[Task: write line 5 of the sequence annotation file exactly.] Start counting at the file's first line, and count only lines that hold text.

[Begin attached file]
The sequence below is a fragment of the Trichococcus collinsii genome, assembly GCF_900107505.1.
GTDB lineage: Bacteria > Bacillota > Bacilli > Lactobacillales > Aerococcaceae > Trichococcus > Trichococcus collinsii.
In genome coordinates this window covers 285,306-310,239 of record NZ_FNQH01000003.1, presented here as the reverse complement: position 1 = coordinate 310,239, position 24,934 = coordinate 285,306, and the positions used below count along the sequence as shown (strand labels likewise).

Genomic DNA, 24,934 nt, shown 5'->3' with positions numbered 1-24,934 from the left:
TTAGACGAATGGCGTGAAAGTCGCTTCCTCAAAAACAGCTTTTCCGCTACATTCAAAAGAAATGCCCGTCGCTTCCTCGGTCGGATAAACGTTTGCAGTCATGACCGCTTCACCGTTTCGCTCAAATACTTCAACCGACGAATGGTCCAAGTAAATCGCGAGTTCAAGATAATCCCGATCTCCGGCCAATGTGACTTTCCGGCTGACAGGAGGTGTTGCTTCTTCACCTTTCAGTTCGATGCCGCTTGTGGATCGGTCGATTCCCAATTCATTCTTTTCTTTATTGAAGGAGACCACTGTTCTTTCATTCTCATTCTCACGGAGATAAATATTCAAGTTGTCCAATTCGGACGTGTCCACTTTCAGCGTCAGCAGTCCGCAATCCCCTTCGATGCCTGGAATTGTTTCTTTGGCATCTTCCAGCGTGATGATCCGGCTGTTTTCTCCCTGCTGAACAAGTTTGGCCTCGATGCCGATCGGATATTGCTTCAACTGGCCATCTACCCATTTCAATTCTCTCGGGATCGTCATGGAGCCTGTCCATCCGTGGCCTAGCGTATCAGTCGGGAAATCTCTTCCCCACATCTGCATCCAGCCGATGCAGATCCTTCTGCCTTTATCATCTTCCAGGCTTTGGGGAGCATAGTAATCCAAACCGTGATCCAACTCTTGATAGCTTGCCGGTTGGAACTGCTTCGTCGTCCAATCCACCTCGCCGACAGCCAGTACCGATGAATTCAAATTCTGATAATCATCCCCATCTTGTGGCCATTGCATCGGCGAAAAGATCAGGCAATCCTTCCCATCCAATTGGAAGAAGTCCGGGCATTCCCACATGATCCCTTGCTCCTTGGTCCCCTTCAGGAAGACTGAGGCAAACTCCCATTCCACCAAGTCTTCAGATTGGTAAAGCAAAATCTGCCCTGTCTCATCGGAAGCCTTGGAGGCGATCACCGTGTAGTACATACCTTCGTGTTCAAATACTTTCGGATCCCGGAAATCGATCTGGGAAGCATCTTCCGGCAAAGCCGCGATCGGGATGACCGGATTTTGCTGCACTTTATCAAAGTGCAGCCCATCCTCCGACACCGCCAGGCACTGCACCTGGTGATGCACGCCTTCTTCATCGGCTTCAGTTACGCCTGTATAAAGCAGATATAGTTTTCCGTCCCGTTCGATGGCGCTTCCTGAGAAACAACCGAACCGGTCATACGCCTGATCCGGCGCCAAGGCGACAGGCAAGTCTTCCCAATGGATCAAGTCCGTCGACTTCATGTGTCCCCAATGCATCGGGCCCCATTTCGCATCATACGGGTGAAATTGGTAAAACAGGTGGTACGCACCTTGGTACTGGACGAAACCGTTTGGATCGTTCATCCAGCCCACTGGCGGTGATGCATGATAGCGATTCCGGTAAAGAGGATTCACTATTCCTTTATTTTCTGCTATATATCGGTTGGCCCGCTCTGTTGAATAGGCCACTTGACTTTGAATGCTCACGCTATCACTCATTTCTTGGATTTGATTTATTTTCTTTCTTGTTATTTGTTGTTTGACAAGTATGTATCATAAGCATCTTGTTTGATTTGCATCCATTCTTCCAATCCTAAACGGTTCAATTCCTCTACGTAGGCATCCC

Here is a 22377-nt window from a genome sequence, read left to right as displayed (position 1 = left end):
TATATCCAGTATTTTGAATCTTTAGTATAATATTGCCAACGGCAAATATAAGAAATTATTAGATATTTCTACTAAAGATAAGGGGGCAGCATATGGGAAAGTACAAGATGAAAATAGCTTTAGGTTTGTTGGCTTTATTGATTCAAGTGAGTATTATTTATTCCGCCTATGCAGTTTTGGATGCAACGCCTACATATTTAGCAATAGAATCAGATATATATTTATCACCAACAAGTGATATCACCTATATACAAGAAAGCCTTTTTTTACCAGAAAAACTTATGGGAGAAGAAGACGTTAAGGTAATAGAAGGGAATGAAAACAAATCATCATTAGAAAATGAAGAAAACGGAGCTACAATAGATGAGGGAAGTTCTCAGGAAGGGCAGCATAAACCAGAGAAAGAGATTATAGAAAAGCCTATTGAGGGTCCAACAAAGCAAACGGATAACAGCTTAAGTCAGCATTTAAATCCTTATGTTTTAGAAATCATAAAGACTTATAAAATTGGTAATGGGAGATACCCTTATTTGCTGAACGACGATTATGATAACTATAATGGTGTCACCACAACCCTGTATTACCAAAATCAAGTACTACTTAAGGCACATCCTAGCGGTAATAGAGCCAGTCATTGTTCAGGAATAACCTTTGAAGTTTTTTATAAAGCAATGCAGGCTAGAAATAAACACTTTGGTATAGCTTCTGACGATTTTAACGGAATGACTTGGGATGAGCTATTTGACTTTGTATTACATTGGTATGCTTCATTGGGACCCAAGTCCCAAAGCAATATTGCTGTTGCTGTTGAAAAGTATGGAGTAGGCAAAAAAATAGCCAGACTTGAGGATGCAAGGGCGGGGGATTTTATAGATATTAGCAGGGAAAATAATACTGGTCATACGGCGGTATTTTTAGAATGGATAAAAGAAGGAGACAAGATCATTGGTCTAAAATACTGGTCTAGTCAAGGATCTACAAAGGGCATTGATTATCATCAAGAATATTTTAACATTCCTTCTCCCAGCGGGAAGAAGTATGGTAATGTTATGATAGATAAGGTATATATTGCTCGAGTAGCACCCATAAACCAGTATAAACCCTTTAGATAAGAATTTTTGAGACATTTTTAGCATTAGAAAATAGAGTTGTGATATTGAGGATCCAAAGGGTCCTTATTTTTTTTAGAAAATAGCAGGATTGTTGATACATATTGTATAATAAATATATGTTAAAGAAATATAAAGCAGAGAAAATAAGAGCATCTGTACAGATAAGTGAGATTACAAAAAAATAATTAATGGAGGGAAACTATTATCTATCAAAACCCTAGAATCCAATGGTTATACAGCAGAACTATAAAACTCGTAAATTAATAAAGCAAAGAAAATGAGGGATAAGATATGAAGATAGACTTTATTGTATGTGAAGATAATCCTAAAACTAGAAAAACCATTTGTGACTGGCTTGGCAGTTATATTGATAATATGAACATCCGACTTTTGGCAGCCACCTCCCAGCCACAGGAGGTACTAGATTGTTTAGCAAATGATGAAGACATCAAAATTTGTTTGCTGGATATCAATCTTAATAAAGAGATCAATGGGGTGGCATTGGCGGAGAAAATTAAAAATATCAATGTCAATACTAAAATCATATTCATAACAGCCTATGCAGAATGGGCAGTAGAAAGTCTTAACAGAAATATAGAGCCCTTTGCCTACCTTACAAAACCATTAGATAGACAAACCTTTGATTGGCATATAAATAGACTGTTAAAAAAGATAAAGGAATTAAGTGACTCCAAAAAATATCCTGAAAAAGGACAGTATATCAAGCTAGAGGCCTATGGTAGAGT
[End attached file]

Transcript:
TTAGACGAATGGCGTGAAAGTCGCTTCCTCAAAAACAGCTTTTCCGCTACATTCAAAAGAAATGCCCGTCGCTTCCTCGGTCGGATAAACGTTTGCAGTCATGACCGCTTCACCGTTTCGCTCAAATACTTCAACCGACGAATGGTCCAAGTAAATCGCGAGTTCAAGATAATCCCGATCTCCGGCCAATGTGACTTTCCGGCTGACAGGAGGTGTTGCTTCTTCACCTTTCAGTTCGATGCCGCTTGTGGATCGGTCGATTCCCAATTCATTCTTTTCTTTATTGAAGGAGACCACTGTTCTTTCATTCTCATTCTCACGGAGATAAATATTCAAGTTGTCCAATTCGGACGTGTCCACTTTCAGCGTCAGCAGTCCGCAATCCCCTTCGATGCCTGGAATTGTTTCTTTGGCATCTTCCAGCGTGATGATCCGGCTGTTTTCTCCCTGCTGAACAAGTTTGGCCTCGATGCCGATCGGATATTGCTTCAACTGGCCATCTACCCATTTCAATTCTCTCGGGATCGTCATGGAGCCTGTCCATCCGTGGCCTAGCGTATCAGTCGGGAAATCTCTTCCCCACATCTGCATCCAGCCGATGCAGATCCTTCTGCCTTTATCATCTTCCAGGCTTTGGGGAGCATAGTAATCCAAACCGTGATCCAACTCTTGATAGCTTGCCGGTTGGAACTGCTTCGTCGTCCAATCCACCTCGCCGACAGCCAGTACCGATGAATTCAAATTCTGATAATCATCCCCATCTTGTGGCCATTGCATCGGCGAAAAGATCAGGCAATCCTTCCCATCCAATTGGAAGAAGTCCGGGCATTCCCACATGATCCCTTGCTCCTTGGTCCCCTTCAGGAAGACTGAGGCAAACTCCCATTCCACCAAGTCTTCAGATTGGTAAAGCAAAATCTGCCCTGTCTCATCGGAAGCCTTGGAGGCGATCACCGTGTAGTACATACCTTCGTGTTCAAATACTTTCGGATCCCGGAAATCGATCTGGGAAGCATCTTCCGGCAAAGCCGCGATCGGGATGACCGGATTTTGCTGCACTTTATCAAAGTGCAGCCCATCCTCCGACACCGCCAGGCACTGCACCTGGTGATGCACGCCTTCTTCATCGGCTTCAGTTACGCCTGTATAAAGCAGATATAGTTTTCCGTCCCGTTCGATGGCGCTTCCTGAGAAACAACCGAACCGGTCATACGCCTGATCCGGCGCCAAGGCGACAGGCAAGTCTTCCCAATGGATCAAGTCCGTCGACTTCATGTGTCCCCAATGCATCGGGCCCCATTTCGCATCATACGGGTGAAATTGGTAAAACAGGTGGTACGCACCTTGGTACTGGACGAAACCGTTTGGATCGTTCATCCAGCCCACTGGCGGTGATGCATGATAGCGATTCCGGTAAAGAGGATTCACTATTCCTTTATTTTCTGCTATATATCGGTTGGCCCGCTCTGTTGAATAGGCCACTTGACTTTGAATGCTCACGCTATCACTCATTTCTTGGATTTGATTTATTTTCTTTCTTGTTATTTGTTGTTTGACAAGTATGTATCATAAGCATCTTGTTTGATTTGCATCCATTCTTCCAATCCTAAACGGTTCAATTCCTCTACGTAGGCATCCC